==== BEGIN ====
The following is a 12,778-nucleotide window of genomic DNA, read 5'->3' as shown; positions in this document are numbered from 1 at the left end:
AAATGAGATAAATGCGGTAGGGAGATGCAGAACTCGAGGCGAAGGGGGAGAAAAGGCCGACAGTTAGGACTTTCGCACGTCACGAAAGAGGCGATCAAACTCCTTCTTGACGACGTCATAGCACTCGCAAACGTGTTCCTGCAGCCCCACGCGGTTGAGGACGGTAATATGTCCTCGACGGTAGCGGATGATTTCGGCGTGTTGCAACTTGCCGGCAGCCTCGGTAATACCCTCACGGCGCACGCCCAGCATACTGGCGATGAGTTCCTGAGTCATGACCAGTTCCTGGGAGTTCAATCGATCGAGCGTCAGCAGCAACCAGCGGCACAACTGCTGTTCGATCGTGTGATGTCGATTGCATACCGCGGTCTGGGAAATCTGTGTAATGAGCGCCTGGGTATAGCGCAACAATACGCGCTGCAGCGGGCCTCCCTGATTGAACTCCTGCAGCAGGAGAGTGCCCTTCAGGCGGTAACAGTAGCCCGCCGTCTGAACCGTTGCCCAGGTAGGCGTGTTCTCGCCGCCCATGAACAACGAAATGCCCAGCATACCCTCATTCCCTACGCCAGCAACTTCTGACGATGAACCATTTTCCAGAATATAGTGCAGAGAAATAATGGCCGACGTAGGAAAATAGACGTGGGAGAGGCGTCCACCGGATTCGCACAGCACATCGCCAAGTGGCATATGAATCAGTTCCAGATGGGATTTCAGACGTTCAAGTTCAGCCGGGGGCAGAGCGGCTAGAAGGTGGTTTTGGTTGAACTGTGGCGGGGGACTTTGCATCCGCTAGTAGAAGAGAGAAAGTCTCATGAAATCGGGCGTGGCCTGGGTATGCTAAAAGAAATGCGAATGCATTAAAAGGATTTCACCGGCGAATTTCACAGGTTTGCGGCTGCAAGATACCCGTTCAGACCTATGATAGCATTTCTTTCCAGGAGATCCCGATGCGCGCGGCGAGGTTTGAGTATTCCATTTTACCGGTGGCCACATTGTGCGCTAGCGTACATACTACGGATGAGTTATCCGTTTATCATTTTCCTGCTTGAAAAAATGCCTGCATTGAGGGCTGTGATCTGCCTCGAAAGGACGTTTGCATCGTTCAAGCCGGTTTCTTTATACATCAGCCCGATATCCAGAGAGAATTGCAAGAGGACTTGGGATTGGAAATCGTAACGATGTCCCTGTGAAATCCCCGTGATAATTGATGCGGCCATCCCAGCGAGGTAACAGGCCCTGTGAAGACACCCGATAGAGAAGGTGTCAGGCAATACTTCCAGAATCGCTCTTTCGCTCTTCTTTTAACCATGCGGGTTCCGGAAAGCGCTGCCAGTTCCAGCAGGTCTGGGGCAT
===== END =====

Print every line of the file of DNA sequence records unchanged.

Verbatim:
The following is a 12,778-nucleotide window of genomic DNA, read 5'->3' as shown; positions in this document are numbered from 1 at the left end:
AAATGAGATAAATGCGGTAGGGAGATGCAGAACTCGAGGCGAAGGGGGAGAAAAGGCCGACAGTTAGGACTTTCGCACGTCACGAAAGAGGCGATCAAACTCCTTCTTGACGACGTCATAGCACTCGCAAACGTGTTCCTGCAGCCCCACGCGGTTGAGGACGGTAATATGTCCTCGACGGTAGCGGATGATTTCGGCGTGTTGCAACTTGCCGGCAGCCTCGGTAATACCCTCACGGCGCACGCCCAGCATACTGGCGATGAGTTCCTGAGTCATGACCAGTTCCTGGGAGTTCAATCGATCGAGCGTCAGCAGCAACCAGCGGCACAACTGCTGTTCGATCGTGTGATGTCGATTGCATACCGCGGTCTGGGAAATCTGTGTAATGAGCGCCTGGGTATAGCGCAACAATACGCGCTGCAGCGGGCCTCCCTGATTGAACTCCTGCAGCAGGAGAGTGCCCTTCAGGCGGTAACAGTAGCCCGCCGTCTGAACCGTTGCCCAGGTAGGCGTGTTCTCGCCGCCCATGAACAACGAAATGCCCAGCATACCCTCATTCCCTACGCCAGCAACTTCTGACGATGAACCATTTTCCAGAATATAGTGCAGAGAAATAATGGCCGACGTAGGAAAATAGACGTGGGAGAGGCGTCCACCGGATTCGCACAGCACATCGCCAAGTGGCATATGAATCAGTTCCAGATGGGATTTCAGACGTTCAAGTTCAGCCGGGGGCAGAGCGGCTAGAAGGTGGTTTTGGTTGAACTGTGGCGGGGGACTTTGCATCCGCTAGTAGAAGAGAGAAAGTCTCATGAAATCGGGCGTGGCCTGGGTATGCTAAAAGAAATGCGAATGCATTAAAAGGATTTCACCGGCGAATTTCACAGGTTTGCGGCTGCAAGATACCCGTTCAGACCTATGATAGCATTTCTTTCCAGGAGATCCCGATGCGCGCGGCGAGGTTTGAGTATTCCATTTTACCGGTGGCCACATTGTGCGCTAGCGTACATACTACGGATGAGTTATCCGTTTATCATTTTCCTGCTTGAAAAAATGCCTGCATTGAGGGCTGTGATCTGCCTCGAAAGGACGTTTGCATCGTTCAAGCCGGTTTCTTTATACATCAGCCCGATATCCAGAGAGAATTGCAAGAGGACTTGGGATTGGAAATCGTAACGATGTCCCTGTGAAATCCCCGTGATAATTGATGCGGCCATCCCAGCGAGGTAACAGGCCCTGTGAAGACACCCGATAGAGAAGGTGTCAGGCAATACTTCCAGAATCGCTCTTTCGCTCTTCTTTTAACCATGCGGGTTCCGGAAAGCGCTGCCAGTTCCAGCAGGTCTGGGGCAT